Astronomers in Brazil have just published in the Astronomical Journal evidence of a "giant Jupiter" planet in a distant and"exotic" star system in the Milky Way. As well as having 13 times the mass of Jupiter, the exoplanet is the first found that orbits an older or more evolved binary in which one of the two stars is dead.
What is a binary star?
Think our solar system is "normal?" Think again. The most common kind of star systems in our Milky Way galaxy are multiple stars systems, where two or more stars orbit each other, or rather, they orbit a common center of mass. Perhaps up to 85% of stars are in binary systems, including famous "stars" Sirius, Spica, Rigel, and Alpha Centauri. Binary stars are gravitationally bound to each other, so not to be confused with "double stars", which usually refer to stars that optically appear very close to each other line-of-sight in binoculars or a telescope, but may be in completely different star systems. There are plenty of triple and higher star systems, too. Polaris, the North Star, is a triple star system, while Kepler data has before been used to find "the impossible triple star" system KIC 2856960.
However, the KIC 10544976 star system is also unique.
What did the astronomers discover?
"We succeeded in obtaining pretty solid evidence of the existence of a giant exoplanet with a mass almost 13 times that of Jupiter in an evolved binary system," said lead author Leonardo Andrade de Almeida at the Federal University of Rio Grande do Norte (UFRN). "This is the first confirmation of an exoplanet in a system of this kind." Almeida and co-author Augusto Damineli studied close binary star system KIC 10544976, using data from ground-based telescopes between 2005 and 2017, and from the Kepler Space Telescope between 2009 and 2013. The Kepler Space Telescope, which completed its mission in 2018, has been responsible for the majority of the 4,000+ exoplanet discoveries so far.
What is KIC 10544976?
KIC 10544976 contains a white dwarf star (a dead low-mass star with high surface temperature) and a red dwarf star (a live magnetically active star with a small mass compared to our Sun) that orbit each other in rapidly every 0.35 days. "The system is unique," said Almeida. "No similar system has enough data to let us calculate orbital period variation and magnetic cycle activity for the live star."
KIC 10544976 is in the constellation of Cygnus "the Swan" in the northern celestial hemisphere, a region studied closely by the Kepler Space Telescope.
How was the "giant Jupiter" discovered?
The stars' orbits vary slightly, which the astronomers noticed from variations in the time taken for each of the two stars to eclipse each other. "Variations in the orbital period of a binary are due to gravitational attraction among the three objects, which orbit around a common center of mass," said Almeida. The key to the study was to research the magnetic activity cycle of the binary's "live" red dwarf star by monitoring the rate and energy of solar flares and the variability in its luminosity caused by sun-spots. "Variations in our Sun's magnetic activity eventually cause a change in its magnetic field," said Almeida."The same is true of all isolated stars. In binaries, these variations also cause a change in the orbital period due to what we call the Applegate mechanism."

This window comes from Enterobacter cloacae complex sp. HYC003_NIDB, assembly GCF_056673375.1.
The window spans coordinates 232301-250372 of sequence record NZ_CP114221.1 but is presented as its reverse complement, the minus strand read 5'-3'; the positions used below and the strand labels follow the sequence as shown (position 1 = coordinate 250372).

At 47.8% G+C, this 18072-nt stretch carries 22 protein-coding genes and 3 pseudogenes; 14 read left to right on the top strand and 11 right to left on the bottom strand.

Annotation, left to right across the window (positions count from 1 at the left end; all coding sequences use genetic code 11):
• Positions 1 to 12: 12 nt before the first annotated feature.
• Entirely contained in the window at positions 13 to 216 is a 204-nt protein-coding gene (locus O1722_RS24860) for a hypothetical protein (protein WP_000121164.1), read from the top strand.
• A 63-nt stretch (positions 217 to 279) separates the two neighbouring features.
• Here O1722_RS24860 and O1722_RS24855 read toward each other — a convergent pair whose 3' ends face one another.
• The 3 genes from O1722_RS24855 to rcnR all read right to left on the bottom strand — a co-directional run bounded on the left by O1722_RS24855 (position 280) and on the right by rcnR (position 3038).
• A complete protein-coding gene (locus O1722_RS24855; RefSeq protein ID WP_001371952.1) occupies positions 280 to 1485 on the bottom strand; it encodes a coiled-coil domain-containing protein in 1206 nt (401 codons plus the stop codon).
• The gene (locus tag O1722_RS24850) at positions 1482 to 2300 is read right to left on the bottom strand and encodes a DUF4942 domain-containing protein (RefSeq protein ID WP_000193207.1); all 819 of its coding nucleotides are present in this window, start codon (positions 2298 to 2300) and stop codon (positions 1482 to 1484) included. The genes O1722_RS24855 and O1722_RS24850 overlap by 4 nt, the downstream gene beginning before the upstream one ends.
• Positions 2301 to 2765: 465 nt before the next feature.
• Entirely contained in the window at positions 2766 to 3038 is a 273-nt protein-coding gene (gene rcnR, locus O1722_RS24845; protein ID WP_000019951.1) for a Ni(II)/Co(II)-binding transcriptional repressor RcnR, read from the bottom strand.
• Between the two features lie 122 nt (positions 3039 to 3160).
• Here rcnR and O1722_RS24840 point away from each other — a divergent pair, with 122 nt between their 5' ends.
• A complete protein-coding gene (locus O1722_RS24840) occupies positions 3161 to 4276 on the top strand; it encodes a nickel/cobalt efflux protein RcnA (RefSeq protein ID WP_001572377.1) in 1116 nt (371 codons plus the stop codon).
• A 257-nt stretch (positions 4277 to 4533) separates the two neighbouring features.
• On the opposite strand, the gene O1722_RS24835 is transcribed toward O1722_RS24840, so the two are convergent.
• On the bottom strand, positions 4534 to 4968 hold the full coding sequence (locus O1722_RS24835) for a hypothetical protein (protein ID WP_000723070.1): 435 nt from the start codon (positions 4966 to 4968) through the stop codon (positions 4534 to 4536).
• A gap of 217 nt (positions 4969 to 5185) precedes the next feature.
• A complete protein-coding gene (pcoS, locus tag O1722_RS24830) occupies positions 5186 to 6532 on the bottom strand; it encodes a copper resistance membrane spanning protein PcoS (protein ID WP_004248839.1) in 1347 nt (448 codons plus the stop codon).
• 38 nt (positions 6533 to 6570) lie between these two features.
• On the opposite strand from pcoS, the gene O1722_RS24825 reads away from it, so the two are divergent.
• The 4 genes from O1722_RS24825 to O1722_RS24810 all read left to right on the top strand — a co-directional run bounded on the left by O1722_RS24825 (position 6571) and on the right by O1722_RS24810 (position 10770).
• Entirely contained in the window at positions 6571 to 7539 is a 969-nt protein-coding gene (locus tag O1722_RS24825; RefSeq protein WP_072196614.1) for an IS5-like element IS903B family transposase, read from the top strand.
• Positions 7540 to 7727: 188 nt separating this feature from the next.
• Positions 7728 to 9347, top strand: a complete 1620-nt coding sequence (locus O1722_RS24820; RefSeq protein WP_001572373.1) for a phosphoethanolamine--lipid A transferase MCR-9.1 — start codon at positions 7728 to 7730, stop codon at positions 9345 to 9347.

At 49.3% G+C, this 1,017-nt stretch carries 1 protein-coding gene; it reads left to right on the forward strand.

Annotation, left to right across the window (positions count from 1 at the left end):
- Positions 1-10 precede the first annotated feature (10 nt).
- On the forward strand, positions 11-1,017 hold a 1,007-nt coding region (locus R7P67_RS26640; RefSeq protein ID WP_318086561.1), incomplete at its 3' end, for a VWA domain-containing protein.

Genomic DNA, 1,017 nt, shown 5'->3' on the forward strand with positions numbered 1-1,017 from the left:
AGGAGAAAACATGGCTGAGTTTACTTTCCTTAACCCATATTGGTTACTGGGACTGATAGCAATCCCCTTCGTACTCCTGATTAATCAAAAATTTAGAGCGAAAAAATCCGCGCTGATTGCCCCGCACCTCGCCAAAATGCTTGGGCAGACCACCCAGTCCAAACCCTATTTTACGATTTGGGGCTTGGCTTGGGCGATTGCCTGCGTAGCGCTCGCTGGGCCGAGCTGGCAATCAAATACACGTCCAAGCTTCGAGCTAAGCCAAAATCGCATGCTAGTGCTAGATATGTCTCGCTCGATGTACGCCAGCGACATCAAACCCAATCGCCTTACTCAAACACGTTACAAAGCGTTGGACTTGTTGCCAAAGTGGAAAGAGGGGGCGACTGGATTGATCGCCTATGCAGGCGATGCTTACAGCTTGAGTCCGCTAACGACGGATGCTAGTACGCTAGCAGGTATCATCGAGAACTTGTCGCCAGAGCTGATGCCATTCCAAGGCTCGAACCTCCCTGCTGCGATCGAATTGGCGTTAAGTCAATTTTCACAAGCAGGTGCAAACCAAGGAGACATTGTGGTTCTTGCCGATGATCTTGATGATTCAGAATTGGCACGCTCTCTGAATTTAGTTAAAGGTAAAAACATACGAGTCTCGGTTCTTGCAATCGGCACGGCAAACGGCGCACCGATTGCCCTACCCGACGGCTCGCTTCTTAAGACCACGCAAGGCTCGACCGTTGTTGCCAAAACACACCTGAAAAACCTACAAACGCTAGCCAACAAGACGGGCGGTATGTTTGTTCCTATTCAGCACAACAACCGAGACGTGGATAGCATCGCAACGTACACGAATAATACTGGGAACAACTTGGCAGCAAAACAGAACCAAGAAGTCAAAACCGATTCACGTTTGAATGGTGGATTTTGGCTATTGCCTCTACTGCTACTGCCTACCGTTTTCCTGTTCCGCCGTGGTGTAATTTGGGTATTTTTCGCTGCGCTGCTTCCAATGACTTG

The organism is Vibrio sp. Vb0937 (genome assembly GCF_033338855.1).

The researchers measured magnetic cycles and found their results were what would be expected for single low-mass stars, and found only one long-term variation. "This completely refutes the hypothesis that orbital period variation is due to magnetic activity," said Almeida. "The most plausible explanation is the presence of a giant planet orbiting the binary, with a mass approximately 13 times that of Jupiter."
Why we need to get a closer look at "giant Jupiter
How did "giant Jupiter" form and evolve? Is it a "first-generation" planet that developed at the same time as the two stars billions of years ago? Or did it form out of the gas ejected during the death of the white dwarf, making it a second-generation planet? Is there life on "giant Jupiter?" These are questions that can only be answered by ground-based telescopes with primary mirrors exceeding 20 meters, which is why the São Paulo Research Foundation (FAPESP) is investing US$40 million in the Giant Magellan Telescope (GMT), which is currently being constructed in Chile's Atacama Desert and expected to see first light in 2024.
"We're probing 20 systems in which external bodies could show gravitational effects, such as KIC 10544976, and most are only observable from the southern hemisphere," said Almeida. "The GMT will enable us to detect these objects directly and obtain important answers on the formation and evolution of these exotic environments, as well as the possibility of life there."
The future of exoplanet-hunting
With the launch of the Kepler Space Telescope in 2011, exoplanet-hunting became arguably the hottest genre in astronomy and planetary science. That mission ended in October 2018, but the launch in April 2018 of TESS (Transiting Exoplanet Survey Satellite) is expected to bring many more exoplanet discoveries that can be confirmed by a new generation of giant ground-based telescopes.
Wishing you clear skies and wide eyes
Follow me on Twitter @jamieacarter, @TheNextEclipse or read my other Forbes articles via my profile page.
I'm a science and travel journalist interested in nature, exploring the night sky, solar and lunar eclipses, and astro-travel.